And of the daunce joly Robyn,
Was tho become a Jacobyn.
But sothly, what so men hym calle,
Freres Preachours ben good men alle;
Her order wickedly they beren,
Suche mynstrelles if they weren.
To harpe and gitterne, daunce and play,
For if he can wel foote and daunce,
It may hym greetly do avaunce.
Among eke, for thy lady sake,
Songes and complayntes that thou make,
For that wole meven in hir herte,
Whanne they reden of thy smerte.
Loke that no man for scarce thee holde,
For that may greve thee many folde.
Resoun wole that a lover be
In his yiftes more large and fre
Than cherles that ben not of lovyng.
For who therof can ony thyng,
He shal be leef ay for to yeve,
In Loves lore whoso wolde leve;
For he that thorough a sodeyn sight,
Or for a kyssyng, anoonright.
Whanne thou yedest in the daunce
With hir, and haddest aqueyntaunce.
Hir aqueyntaunce is perilous,
First softe, and aftir noious;
She hath [thee] trasshed, withoute wen.
The God of Love hadde the not sen,
Ne hadde Ydilnesse thee conveyed
In the verger where Myrthe hym pleyed.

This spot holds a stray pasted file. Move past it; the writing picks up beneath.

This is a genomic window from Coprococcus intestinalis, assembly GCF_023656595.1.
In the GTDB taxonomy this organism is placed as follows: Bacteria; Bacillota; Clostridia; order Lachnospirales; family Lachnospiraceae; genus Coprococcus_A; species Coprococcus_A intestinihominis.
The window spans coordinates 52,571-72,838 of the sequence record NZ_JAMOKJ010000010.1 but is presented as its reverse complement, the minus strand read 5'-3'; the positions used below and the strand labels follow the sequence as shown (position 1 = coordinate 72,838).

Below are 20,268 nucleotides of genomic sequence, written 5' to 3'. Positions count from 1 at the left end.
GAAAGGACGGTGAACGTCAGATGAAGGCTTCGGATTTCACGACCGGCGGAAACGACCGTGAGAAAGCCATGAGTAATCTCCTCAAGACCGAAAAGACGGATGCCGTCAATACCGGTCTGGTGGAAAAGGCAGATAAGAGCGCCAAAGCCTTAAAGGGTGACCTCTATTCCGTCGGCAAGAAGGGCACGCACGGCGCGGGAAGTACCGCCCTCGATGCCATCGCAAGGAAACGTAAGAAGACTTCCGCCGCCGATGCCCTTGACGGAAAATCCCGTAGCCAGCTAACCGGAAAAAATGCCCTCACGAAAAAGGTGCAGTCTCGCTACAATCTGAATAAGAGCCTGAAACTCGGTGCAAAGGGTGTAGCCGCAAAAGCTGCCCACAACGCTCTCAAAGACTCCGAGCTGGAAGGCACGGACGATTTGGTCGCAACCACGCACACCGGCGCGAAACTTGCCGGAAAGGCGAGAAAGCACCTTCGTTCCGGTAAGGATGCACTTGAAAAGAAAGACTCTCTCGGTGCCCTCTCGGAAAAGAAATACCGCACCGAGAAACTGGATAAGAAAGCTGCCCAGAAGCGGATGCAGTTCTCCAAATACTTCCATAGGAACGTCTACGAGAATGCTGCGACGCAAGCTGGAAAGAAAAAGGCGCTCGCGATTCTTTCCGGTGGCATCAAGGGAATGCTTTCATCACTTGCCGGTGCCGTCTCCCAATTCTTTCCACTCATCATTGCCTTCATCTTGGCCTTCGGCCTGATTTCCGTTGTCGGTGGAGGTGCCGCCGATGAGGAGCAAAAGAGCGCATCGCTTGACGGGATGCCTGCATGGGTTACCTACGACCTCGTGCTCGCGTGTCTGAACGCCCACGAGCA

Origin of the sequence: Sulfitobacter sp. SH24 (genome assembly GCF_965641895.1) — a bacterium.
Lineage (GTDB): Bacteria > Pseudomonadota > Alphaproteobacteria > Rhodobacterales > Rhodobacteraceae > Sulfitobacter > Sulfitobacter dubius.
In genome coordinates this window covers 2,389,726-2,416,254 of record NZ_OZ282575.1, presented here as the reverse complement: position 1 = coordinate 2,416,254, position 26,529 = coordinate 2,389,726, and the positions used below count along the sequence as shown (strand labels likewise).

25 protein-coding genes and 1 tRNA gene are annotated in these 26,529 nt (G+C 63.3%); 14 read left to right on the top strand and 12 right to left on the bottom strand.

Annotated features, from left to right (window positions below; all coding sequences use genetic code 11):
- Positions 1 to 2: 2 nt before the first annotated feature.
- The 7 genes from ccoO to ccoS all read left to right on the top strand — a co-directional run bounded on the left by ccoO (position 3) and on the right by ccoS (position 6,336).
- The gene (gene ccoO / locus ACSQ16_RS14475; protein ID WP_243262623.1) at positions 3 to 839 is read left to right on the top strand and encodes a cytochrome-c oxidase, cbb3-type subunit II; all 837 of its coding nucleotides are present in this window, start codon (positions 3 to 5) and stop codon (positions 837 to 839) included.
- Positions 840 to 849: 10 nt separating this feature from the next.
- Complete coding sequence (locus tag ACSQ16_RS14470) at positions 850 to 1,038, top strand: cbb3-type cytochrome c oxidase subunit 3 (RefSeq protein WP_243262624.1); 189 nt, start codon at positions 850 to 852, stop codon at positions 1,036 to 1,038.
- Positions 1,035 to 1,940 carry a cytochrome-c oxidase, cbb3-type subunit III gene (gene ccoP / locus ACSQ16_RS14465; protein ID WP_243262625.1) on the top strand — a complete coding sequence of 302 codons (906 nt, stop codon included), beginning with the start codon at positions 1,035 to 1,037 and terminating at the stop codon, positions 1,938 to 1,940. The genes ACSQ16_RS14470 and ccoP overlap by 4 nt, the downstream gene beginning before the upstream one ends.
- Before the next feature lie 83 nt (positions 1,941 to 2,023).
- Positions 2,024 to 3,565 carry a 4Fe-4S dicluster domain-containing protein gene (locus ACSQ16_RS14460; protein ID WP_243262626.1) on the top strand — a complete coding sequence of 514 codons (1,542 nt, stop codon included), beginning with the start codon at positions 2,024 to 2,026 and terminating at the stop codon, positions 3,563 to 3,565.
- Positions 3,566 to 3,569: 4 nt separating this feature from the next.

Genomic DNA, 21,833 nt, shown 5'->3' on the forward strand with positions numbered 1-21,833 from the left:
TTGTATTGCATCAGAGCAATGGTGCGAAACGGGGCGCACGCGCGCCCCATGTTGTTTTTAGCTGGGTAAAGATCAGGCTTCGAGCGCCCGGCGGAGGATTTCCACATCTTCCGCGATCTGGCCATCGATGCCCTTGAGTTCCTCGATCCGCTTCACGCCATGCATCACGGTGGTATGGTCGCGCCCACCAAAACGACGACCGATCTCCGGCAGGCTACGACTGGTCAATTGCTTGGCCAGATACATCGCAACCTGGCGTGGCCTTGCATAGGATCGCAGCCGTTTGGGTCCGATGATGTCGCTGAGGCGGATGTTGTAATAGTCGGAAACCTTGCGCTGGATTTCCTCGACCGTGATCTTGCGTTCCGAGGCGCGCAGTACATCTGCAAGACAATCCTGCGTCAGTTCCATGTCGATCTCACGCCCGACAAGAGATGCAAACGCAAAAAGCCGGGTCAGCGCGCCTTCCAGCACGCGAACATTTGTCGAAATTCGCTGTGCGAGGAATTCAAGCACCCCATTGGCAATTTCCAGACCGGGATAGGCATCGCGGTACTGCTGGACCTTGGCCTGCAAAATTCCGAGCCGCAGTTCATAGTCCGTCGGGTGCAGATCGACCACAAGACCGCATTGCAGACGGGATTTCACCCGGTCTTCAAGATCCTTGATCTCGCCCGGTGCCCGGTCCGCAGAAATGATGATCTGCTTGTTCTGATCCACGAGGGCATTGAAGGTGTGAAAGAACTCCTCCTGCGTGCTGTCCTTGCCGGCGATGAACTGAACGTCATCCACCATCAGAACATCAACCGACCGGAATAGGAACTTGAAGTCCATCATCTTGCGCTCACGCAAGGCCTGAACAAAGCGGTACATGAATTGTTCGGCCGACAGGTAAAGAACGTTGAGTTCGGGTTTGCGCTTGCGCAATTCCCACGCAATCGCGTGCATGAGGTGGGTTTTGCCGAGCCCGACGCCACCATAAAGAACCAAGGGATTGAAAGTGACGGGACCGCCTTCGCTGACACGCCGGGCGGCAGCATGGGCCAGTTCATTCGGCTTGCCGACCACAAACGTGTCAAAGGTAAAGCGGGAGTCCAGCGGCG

If foly have supprised thee,
Do so that it recovered be,
And be wel ware to take nomore
Counsel, that greveth aftir sore.
He is wis that wol hymsilf chastise.
And though a yong man in ony wise
Trespace among, and do foly,
Late hym not tarye, but hastily
Late hym amende what so be mys.
They laugh and daunce, trippe and synge,
And ley not up for her lyvynge,
But in the taverne all dispendith
The wynnyng that God hem sendith.
Thanne goth he, fardeles for to ber
With as good chere as he dide er.
To swynke and traveile he not feynith,
For for to robben he disdeynith.
But right anoon aftir his swynk
He goth to taverne for to drynk.
All these ar riche in abundaunce
That can thus have suffisaunce
Wel more than can an usurere,
As God wel knowith, withoute were.